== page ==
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Strand Bookstore Fights to Keep Its Building Off New York City’s Registry of Preserved Landmarks

“By landmarking the Strand, you can also destroy a piece of New York history,” Strand owner Nancy Bass Wyden said. “We’re operating on very thin margins here.”

The Strand’s exterior (all images courtesy of the Strand)

The Strand bookstore would like to be removed from this narrative, please.

Landmark preservation status is supposed to be an honor meant for a select group of buildings whose architectural, cultural, and historical contributions to New York City have made them block-by-block fixtures across the five boroughs. But the legendary independent bookstore says that such a distinction could imperil its business model and prevent needed expansions in the future at their flagship location at 826-828 Broadway in Greenwich Village.

On Tuesday, December 4, Strand owner Nancy Bass Wyden stood before the Landmarks Preservation Commission to deliver a statement, prepared to defend her family’s 91-year-old business.

“By landmarking the Strand, you can also destroy a piece of New York history,” her statement read, according to a New York Times report. “We’re operating on very thin margins here, and this would just cost us a lot more, with this landmarking, and be a lot more hassle.”

Wyden also observed the irony that this challenge to her bookshop should come just weeks after Amazon announced its new Queens headquarters. The company received upward of $2 billion in incentives from City and state leaders.

“The richest man in America, who’s a direct competitor, has just been handed $3 billion in subsidies. I’m not asking for money or a tax rebate,” said Wyden, “Just leave me alone.”

Strand Rare Book Room (photo by Janna Jesson)

According to the Landmarks Preservation Commission’s website, there are more than 36,000 landmark properties in the city, which includes 1,142 individual landmarks. The notice for Tuesday’s public hearing lists the Strand bookstore’s address as “an 11-story Renaissance Revival style store and loft building designed by William H. Birkmire in 1902.” The commission also calls the Strand “a center of literary life in Lower Manhattan” and “an internationally recognized bookstore and destination.”

Strand bookstore has operated since 1927 but moved headquarters to its current location near Union Square in 1957, renting its space for decades before buying the entire building in 1996 for $8.2 million to avoid the rising rent crisis. In January 2018, the city assessed the building’s value at over $31 million — though Wyden has stated that she has no intention of selling the space to a developer and is already restricted by existing zoning from further developing the building.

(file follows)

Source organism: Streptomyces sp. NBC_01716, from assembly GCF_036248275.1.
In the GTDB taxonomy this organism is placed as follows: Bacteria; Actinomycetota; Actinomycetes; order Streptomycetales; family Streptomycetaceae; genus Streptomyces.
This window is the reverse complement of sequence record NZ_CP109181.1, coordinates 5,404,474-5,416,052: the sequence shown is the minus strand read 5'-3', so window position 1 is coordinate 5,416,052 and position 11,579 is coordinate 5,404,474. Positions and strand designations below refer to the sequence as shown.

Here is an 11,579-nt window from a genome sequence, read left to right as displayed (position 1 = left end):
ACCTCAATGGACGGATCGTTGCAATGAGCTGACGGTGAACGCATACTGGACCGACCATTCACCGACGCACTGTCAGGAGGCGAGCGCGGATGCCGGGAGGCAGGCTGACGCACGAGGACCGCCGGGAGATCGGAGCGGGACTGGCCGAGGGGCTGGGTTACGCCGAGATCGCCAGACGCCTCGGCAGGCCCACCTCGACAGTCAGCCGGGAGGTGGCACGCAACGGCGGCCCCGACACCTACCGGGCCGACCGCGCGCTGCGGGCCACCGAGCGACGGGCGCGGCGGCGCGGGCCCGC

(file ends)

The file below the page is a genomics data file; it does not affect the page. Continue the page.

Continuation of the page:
Leigh Altshuler, a spokesperson for the book retailer, tells Hyperallergic that landmark preservation statue could impose considerable administrative and logistical hurdles to a business already competing with corporate behemoths like Amazon on their bottom line.

Holiday decorations on the 2nd floor (photo by Janna Jesson)

Oftentimes, owners of landmarked buildings are barred from using plans, materials, and even paint colors that vary from original designs without the commission’s approval. Altshuler explains that this would complicate even simple plans for the Strand’s evolution, like opening a coffee shop inside.

But preservationists and Greenwich Village locals worry that a lack of landmarked buildings in the area could lead to overdevelopment. A symbol of the neighborhood’s future, a $250 million, 21-story tech training center, is being developed close to the Strand’s building. Concerned that the project could spur a wave of similar developments, preservationists have called for the landmarking of nearly 200 buildings south of Union Square.

However, the need for landmark status on  826-828 Broadway may be redundant, argues Altshuler. The Strand has already demonstrated a devotion to the architectural integrity of its building. After a March 31, 2017 manhole explosion damaged the bookstore’s exterior façade, the company engaged in a lengthy restoration process in an act of good faith.

“And we intend to do so moving forward,” added Altshuler.

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